My glasses were covered with dust.
I was taking so many pictures I thought my camera would complain.
We were exhausted so walked back towards the hotel to take get some food and take a nap before the evening festivities began. We met three elephants on the way.

We returned as the sun was losing its strength to come across the same three elephants but they had moved up the road a little. Now they were festooned with umbrellas.

Luckily we were invited back up onto the balcony when we reached the temple grounds. I could not have stood all day. Now there were nine gold clad elephants, each with men standing on top holding umbrellas. Six elephants faced each other on the street and another three were in the middle facing the temple.


With each trio of elephants there was a band of sixty musicians. Fifteen each of trumpets; great bugle like things that were about three feet long and curled over their shoulders, two rows of different drums and a row of symbols. There was so much din I could not hear my camera clicking.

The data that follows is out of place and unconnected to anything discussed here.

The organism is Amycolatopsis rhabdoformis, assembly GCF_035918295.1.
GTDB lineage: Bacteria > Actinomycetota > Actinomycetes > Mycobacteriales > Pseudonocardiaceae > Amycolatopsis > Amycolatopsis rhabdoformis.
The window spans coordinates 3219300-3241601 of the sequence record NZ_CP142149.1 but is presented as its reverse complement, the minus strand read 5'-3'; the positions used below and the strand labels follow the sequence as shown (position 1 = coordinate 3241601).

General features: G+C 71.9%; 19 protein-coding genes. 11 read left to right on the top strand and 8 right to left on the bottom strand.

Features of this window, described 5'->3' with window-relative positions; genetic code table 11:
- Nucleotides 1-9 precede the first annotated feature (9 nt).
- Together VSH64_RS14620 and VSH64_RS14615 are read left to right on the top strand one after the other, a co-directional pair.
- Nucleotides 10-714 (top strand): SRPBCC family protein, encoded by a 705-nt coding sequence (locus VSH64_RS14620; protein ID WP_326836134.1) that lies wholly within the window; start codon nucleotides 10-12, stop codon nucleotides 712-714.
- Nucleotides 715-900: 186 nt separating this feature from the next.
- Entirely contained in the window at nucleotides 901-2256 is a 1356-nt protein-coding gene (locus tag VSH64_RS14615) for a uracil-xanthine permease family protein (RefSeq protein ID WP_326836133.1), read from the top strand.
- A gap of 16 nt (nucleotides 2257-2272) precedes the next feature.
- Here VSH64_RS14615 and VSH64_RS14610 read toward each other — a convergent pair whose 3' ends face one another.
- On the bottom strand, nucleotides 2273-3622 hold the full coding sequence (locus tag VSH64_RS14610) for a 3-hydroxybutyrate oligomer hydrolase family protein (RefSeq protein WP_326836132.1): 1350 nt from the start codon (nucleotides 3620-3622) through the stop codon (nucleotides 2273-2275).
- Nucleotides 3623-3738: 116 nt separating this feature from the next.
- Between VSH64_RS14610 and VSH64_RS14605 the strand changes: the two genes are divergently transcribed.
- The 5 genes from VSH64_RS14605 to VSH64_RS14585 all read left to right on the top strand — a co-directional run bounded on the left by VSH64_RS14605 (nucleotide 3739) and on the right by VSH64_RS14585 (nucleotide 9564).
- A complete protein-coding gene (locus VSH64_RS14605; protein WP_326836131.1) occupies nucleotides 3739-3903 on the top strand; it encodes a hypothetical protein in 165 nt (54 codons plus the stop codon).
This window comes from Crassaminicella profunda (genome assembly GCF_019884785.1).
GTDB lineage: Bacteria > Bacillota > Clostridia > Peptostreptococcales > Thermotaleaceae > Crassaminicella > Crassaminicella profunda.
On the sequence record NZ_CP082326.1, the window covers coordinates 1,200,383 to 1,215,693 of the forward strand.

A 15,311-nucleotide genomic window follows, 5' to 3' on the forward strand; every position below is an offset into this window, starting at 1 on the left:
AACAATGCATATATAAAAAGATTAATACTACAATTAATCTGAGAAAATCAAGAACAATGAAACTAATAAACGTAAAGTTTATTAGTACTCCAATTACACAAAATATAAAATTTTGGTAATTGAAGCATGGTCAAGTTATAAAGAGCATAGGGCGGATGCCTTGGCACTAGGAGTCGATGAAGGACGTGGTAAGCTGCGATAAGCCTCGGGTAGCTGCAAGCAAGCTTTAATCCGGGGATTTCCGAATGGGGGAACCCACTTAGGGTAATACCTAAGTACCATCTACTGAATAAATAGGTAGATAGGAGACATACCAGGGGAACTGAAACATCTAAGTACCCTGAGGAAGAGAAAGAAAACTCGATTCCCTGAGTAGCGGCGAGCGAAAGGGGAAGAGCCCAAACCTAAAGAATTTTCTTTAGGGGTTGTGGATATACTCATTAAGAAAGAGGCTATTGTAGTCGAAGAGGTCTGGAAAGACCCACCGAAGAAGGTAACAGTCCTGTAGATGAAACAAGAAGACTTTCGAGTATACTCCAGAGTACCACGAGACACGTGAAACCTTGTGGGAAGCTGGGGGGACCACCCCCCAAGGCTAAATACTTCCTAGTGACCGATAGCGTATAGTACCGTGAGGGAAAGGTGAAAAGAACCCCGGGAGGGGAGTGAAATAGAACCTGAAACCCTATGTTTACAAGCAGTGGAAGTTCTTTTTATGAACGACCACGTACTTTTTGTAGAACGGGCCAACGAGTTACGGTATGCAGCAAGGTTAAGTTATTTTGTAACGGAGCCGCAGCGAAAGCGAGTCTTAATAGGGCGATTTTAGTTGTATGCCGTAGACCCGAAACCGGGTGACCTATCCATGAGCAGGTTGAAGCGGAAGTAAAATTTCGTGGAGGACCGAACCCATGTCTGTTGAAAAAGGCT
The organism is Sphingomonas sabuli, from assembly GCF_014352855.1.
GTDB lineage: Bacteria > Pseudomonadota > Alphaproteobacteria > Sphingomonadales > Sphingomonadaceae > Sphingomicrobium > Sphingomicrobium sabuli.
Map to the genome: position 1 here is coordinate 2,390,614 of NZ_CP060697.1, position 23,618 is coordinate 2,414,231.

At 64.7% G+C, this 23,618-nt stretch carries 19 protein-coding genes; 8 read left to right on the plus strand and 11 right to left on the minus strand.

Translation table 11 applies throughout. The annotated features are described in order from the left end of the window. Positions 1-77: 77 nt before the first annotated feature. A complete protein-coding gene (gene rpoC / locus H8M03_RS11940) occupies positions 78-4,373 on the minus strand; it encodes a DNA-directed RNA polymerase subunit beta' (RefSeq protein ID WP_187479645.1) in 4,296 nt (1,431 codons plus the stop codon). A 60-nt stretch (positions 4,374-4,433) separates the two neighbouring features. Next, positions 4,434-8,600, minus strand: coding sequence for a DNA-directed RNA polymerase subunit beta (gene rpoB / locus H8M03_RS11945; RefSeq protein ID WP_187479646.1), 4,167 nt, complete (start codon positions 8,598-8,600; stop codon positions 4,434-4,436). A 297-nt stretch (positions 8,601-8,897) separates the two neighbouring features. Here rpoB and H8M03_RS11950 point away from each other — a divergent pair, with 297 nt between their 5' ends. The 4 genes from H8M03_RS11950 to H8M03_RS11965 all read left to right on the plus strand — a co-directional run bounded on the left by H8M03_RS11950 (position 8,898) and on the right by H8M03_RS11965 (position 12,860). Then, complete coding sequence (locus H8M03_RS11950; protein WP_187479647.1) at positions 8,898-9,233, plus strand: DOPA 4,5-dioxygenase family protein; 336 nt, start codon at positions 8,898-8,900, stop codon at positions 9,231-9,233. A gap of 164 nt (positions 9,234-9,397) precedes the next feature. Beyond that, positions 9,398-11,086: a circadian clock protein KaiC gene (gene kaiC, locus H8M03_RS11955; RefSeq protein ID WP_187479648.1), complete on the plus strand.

At times the men on the elephants would stand up and hold disks in the air while others would hold what looked like a big fluffy ball of wool.

The dancers were going crazy, throwing each other in the air.

The crowd was crammed as close to the animals as they could get.
It was all a stunning experience. Too much color and sound for one very long day.
Sorry folks, but that is all I can add to the blog today. I have so many more pictures but some Internet cafes are better than others.
February 7 2009
John filled his commitment and gave the rest of the presentations on floating structures while I took on the mammoth task of packing all our stuff so we would not stumble across John’s business suits and library of heavy books, new plaques, a book on Hindu beliefs and an elephant given to him by his students, on our daily business of cavorting around. He has a separate case now for this trip, but I still have my winter clothes for England at the bottom of mine.